Sanitizing American History in Guatemala, Truth Will Prevail


(IP) The Academy of Motion Picture Arts and Sciences voted Silence of the Lambs Best Picture, Best Actor, Best Actress, Best Director and Best Writing , the US Library of Congress  considered  the movie "culturally, historically or aesthetically" significant – a movie centered around an incarcerated cannibalistic serial killer. The prestigious 16-member George Foster Peabody Board selected an episode of the radio program This American Life, distributed by Public Radio International  entitled What Happened at Dos Erres as one of the winners of its 2012 annual award for excellence. The programming, graphically documented, camouflaged or as Keane Bhatt of the North American Congress on Latin America put it ‘sanitized history’, makes no mention of  the US role in the crimes against humanity in Guatemala.  Towards the end of the segment, the host makes mention that the US government knew about the killings and did nothing to stop the genocide.

What happened at Dos Erres –  the massacre of 200 people on 6 December 1982, in the small village of Dos Erres, in the municipality of La Libertad, in the northern Petén department of Guatemala, was destroyed. The details of the atrocities are too gruesome to print. The Dos Erres massacre took place during the US-backed de facto presidency of Rios Montt.  His forces killed tens of thousands of Guatemalans, mostly Mayans, in the year 1982 alone, with the physical and financial backing of the US government.

The Historical Clarification Commission (Spanish: Comisión para el Esclarecimiento Histórico, or CEH), also referred to as International Truth Commission, was Guatemala's truth and reconciliation commission established in 1994 as part of the U.N. sponsored peace process. Then President Clinton declassified documents that lent to some of the findings of the Commission. Its final report, titled Guatemala: Memory of Silence, was published in February 1999. The report identified a total of 42,275 named victims; of these, 23,671 were victims of arbitrary executions, and 6,159 were victims of forced disappearances. It found that Maya Native Americans accounted for 83% of the victims, and that 93% of the atrocities committed during the conflict had been the work of the government's armed forces.

Report of the Commission for Historical Clarification found:

The government of the United States, through various agencies including the CIA, provided direct and indirect support for some state operations. The report contains criticism of some US corporations for supporting what the authors called "Guatemala's archaic and unjust economic structure. ”

The majority of human rights violations occurred with the knowledge or by order of the highest authorities of the state.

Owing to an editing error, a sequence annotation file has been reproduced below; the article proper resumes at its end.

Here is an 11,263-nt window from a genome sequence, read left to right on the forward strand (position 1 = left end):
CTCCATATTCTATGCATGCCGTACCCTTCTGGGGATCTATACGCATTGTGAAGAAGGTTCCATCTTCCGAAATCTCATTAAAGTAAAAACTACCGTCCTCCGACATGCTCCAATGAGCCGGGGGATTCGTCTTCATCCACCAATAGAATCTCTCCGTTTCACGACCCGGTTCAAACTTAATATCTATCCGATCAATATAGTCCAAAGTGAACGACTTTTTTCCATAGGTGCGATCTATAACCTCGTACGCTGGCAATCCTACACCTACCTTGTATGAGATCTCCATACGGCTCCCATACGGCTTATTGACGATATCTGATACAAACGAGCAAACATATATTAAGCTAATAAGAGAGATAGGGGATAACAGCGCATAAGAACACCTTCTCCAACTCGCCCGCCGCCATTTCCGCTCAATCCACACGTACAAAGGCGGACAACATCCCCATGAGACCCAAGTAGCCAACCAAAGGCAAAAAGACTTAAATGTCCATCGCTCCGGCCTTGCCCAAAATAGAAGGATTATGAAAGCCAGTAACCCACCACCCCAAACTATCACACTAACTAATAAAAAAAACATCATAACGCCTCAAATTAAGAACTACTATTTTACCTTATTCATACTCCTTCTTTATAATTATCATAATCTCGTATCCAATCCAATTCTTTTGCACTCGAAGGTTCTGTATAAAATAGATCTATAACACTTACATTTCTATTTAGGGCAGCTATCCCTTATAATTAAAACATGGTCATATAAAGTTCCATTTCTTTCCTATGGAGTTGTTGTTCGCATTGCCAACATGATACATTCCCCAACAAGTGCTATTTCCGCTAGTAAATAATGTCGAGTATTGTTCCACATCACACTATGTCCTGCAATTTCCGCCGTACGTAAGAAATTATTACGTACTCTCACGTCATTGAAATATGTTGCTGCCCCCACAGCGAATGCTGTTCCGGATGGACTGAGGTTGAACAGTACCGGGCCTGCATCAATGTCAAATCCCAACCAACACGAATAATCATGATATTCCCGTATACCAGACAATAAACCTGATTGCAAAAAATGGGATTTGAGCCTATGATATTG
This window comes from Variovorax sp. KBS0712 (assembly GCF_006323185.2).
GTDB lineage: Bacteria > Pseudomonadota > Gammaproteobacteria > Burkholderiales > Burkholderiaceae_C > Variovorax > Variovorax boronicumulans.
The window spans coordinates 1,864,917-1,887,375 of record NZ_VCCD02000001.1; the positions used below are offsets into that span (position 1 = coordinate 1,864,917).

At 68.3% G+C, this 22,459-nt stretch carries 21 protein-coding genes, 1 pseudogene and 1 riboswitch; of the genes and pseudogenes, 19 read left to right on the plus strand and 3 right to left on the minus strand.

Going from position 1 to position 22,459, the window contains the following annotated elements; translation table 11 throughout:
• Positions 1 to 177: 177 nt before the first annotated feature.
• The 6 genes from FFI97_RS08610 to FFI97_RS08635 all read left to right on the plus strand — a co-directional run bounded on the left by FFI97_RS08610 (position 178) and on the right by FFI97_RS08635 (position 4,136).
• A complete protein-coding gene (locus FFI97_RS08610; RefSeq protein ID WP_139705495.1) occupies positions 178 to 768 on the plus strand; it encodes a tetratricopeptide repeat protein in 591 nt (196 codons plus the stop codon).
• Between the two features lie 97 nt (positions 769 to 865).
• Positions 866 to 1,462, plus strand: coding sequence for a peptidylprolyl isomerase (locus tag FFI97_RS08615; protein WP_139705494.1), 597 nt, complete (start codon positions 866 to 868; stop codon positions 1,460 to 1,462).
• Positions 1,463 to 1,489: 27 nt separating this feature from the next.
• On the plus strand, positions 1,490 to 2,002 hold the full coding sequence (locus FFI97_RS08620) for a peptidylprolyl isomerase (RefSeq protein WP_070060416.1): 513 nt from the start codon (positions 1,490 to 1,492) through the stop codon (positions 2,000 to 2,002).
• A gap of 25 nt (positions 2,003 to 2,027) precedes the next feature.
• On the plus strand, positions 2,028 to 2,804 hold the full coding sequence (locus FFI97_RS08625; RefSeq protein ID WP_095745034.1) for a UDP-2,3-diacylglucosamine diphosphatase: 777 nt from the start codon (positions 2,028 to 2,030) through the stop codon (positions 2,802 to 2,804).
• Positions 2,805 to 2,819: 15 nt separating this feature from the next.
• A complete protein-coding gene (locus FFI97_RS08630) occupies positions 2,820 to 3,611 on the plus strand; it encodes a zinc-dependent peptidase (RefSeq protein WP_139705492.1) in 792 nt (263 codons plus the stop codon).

The United States demonstrated that it was willing to provide support for strong military regimes in its strategic backyard. In the case of Guatemala, military assistance was directed towards reinforcing the national intelligence apparatus and for training the officer corps in counterinsurgency techniques, key factors which had significant bearing on human rights violations during the armed confrontation.

The Washington Post, in 1999, mentions the government’s involvement in the following paragraph:

An independent commission formed to investigate widespread human rights abuses during Guatemala's 34-year civil war accused the U.S.-backed military yesterday of responsibility for the vast majority of the crimes, including murder, torture, abduction, depredation of women, destruction of Indian villages and widespread state terrorism.

The PBS Newshour made mention of the report findings on their website.

The Last Colonial Massacre: Latin America in the Cold War, by Greg Grandin documents NSA and State Department documents detailing the clandestine strategy of the US to create an intelligence apparatus in Guatemala supporting the repressive government of Rios Montt in the genocide of Guatemala’s indigenous people.

A Little Background

Guatemala, what the US perceived as the extension of the Cold War battlefield,  prompted Edwin Martin, then Assistant Secretary of State for Inter-American Affairs in 1962, to write  “Jose Arevalo could be elected in a free election, and peaceful transition achieved. If this occurred, political power in Guatemala would be in the hands  of a man not only passionately and pathologically antagonistic to the United States…but a man who certainly paved the way for the accession of Communism into power in Guatemala…” .

The same year the US called for the establishment of “effective professional intelligence channels within the military forces” with the intensification of “intelligence security and training”. In 1955, the US had ten advisors and civil police training programs abroad, two in Asia and Guatemala.

Between the years of 1956 and 1961, over six hundred Guatemalan military were trained in the US or at Fort Click in the area of the Panama Canal.

By 1963 the US had begun the establishment of an effective counter-subversive intelligence apparatus in Guatemala.

CIA documents discovered at NSA in 1966 provide detailed information of intelligence information gathered from their interrogation, suggesting that CIA agents were possibly present at the Guatemalan government’s questioning.

In reference to the criminal trial of Montt this year, Kate Doyle, a Guatemala expert at the National Security Archive in Washington said, “Part of the burden of that historical responsibility was that the United States tried to use Guatemala as a bulwark against Communism,” Ms. Doyle further commented, “The U.S. played a very powerful and direct role in the life of this institution, the army that went on to commit genocide.”

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Burial of the remains of the villagers of Dos Erres.